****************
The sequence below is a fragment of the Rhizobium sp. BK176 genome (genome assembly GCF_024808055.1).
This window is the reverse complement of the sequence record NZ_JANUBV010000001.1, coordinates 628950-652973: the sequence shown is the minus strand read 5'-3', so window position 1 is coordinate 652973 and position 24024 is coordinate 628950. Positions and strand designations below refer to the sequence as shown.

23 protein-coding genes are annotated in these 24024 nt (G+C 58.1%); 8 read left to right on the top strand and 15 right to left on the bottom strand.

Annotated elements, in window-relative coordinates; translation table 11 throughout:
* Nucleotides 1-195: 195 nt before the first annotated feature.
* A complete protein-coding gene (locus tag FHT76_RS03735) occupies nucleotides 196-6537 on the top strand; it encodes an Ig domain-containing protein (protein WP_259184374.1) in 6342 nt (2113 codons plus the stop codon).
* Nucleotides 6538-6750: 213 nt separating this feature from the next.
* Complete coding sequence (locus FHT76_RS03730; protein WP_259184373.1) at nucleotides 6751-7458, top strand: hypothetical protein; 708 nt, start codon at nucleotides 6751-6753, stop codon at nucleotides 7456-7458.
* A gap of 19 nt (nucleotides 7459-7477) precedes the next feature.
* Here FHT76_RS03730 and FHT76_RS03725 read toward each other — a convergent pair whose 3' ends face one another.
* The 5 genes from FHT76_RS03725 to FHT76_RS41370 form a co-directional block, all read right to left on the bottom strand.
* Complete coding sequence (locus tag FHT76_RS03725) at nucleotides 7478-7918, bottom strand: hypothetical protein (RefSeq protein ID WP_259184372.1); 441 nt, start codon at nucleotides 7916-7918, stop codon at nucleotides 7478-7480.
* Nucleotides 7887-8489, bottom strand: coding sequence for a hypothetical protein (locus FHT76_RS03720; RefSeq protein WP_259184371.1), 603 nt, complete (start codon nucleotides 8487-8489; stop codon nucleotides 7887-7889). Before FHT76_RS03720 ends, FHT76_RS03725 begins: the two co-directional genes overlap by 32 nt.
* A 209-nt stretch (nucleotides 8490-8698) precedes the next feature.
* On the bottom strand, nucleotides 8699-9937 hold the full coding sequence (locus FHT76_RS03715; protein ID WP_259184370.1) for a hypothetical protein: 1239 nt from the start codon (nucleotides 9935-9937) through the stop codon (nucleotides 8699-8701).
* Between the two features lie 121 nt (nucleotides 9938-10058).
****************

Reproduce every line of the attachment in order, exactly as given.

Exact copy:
The sequence below is a fragment of the Rhizobium sp. BK176 genome (genome assembly GCF_024808055.1).
This window is the reverse complement of the sequence record NZ_JANUBV010000001.1, coordinates 628950-652973: the sequence shown is the minus strand read 5'-3', so window position 1 is coordinate 652973 and position 24024 is coordinate 628950. Positions and strand designations below refer to the sequence as shown.

23 protein-coding genes are annotated in these 24024 nt (G+C 58.1%); 8 read left to right on the top strand and 15 right to left on the bottom strand.

Annotated elements, in window-relative coordinates; translation table 11 throughout:
* Nucleotides 1-195: 195 nt before the first annotated feature.
* A complete protein-coding gene (locus tag FHT76_RS03735) occupies nucleotides 196-6537 on the top strand; it encodes an Ig domain-containing protein (protein WP_259184374.1) in 6342 nt (2113 codons plus the stop codon).
* Nucleotides 6538-6750: 213 nt separating this feature from the next.
* Complete coding sequence (locus FHT76_RS03730; protein WP_259184373.1) at nucleotides 6751-7458, top strand: hypothetical protein; 708 nt, start codon at nucleotides 6751-6753, stop codon at nucleotides 7456-7458.
* A gap of 19 nt (nucleotides 7459-7477) precedes the next feature.
* Here FHT76_RS03730 and FHT76_RS03725 read toward each other — a convergent pair whose 3' ends face one another.
* The 5 genes from FHT76_RS03725 to FHT76_RS41370 form a co-directional block, all read right to left on the bottom strand.
* Complete coding sequence (locus tag FHT76_RS03725) at nucleotides 7478-7918, bottom strand: hypothetical protein (RefSeq protein ID WP_259184372.1); 441 nt, start codon at nucleotides 7916-7918, stop codon at nucleotides 7478-7480.
* Nucleotides 7887-8489, bottom strand: coding sequence for a hypothetical protein (locus FHT76_RS03720; RefSeq protein WP_259184371.1), 603 nt, complete (start codon nucleotides 8487-8489; stop codon nucleotides 7887-7889). Before FHT76_RS03720 ends, FHT76_RS03725 begins: the two co-directional genes overlap by 32 nt.
* A 209-nt stretch (nucleotides 8490-8698) precedes the next feature.
* On the bottom strand, nucleotides 8699-9937 hold the full coding sequence (locus FHT76_RS03715; protein ID WP_259184370.1) for a hypothetical protein: 1239 nt from the start codon (nucleotides 9935-9937) through the stop codon (nucleotides 8699-8701).
* Between the two features lie 121 nt (nucleotides 9938-10058).